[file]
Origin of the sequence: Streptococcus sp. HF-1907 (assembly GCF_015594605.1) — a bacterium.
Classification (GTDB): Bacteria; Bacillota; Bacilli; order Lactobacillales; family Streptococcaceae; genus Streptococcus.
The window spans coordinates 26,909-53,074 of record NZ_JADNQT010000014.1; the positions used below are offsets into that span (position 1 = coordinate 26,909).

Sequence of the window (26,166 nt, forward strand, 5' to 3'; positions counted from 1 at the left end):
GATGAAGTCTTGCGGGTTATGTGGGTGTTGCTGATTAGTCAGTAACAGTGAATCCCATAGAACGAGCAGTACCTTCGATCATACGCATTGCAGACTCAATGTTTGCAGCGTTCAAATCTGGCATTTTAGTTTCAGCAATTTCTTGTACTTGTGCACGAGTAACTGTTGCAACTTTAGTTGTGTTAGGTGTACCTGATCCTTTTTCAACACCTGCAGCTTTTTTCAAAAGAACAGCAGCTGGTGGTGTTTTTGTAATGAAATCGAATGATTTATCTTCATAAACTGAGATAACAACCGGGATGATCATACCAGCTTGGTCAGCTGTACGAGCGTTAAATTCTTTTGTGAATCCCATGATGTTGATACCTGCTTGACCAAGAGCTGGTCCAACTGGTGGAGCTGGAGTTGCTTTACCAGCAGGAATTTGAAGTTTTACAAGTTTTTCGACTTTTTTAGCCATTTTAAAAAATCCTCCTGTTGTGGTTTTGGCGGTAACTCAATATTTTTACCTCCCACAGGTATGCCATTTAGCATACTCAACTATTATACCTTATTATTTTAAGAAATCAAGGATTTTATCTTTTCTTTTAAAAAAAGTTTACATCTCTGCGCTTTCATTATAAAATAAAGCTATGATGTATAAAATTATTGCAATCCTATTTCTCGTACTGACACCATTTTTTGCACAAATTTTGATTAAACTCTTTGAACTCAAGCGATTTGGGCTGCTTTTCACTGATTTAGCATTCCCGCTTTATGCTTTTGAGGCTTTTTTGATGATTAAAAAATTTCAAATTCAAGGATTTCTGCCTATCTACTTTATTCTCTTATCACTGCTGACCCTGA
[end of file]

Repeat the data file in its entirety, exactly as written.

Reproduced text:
Origin of the sequence: Streptococcus sp. HF-1907 (assembly GCF_015594605.1) — a bacterium.
Classification (GTDB): Bacteria; Bacillota; Bacilli; order Lactobacillales; family Streptococcaceae; genus Streptococcus.
The window spans coordinates 26,909-53,074 of record NZ_JADNQT010000014.1; the positions used below are offsets into that span (position 1 = coordinate 26,909).

Sequence of the window (26,166 nt, forward strand, 5' to 3'; positions counted from 1 at the left end):
GATGAAGTCTTGCGGGTTATGTGGGTGTTGCTGATTAGTCAGTAACAGTGAATCCCATAGAACGAGCAGTACCTTCGATCATACGCATTGCAGACTCAATGTTTGCAGCGTTCAAATCTGGCATTTTAGTTTCAGCAATTTCTTGTACTTGTGCACGAGTAACTGTTGCAACTTTAGTTGTGTTAGGTGTACCTGATCCTTTTTCAACACCTGCAGCTTTTTTCAAAAGAACAGCAGCTGGTGGTGTTTTTGTAATGAAATCGAATGATTTATCTTCATAAACTGAGATAACAACCGGGATGATCATACCAGCTTGGTCAGCTGTACGAGCGTTAAATTCTTTTGTGAATCCCATGATGTTGATACCTGCTTGACCAAGAGCTGGTCCAACTGGTGGAGCTGGAGTTGCTTTACCAGCAGGAATTTGAAGTTTTACAAGTTTTTCGACTTTTTTAGCCATTTTAAAAAATCCTCCTGTTGTGGTTTTGGCGGTAACTCAATATTTTTACCTCCCACAGGTATGCCATTTAGCATACTCAACTATTATACCTTATTATTTTAAGAAATCAAGGATTTTATCTTTTCTTTTAAAAAAAGTTTACATCTCTGCGCTTTCATTATAAAATAAAGCTATGATGTATAAAATTATTGCAATCCTATTTCTCGTACTGACACCATTTTTTGCACAAATTTTGATTAAACTCTTTGAACTCAAGCGATTTGGGCTGCTTTTCACTGATTTAGCATTCCCGCTTTATGCTTTTGAGGCTTTTTTGATGATTAAAAAATTTCAAATTCAAGGATTTCTGCCTATCTACTTTATTCTCTTATCACTGCTGACCCTGA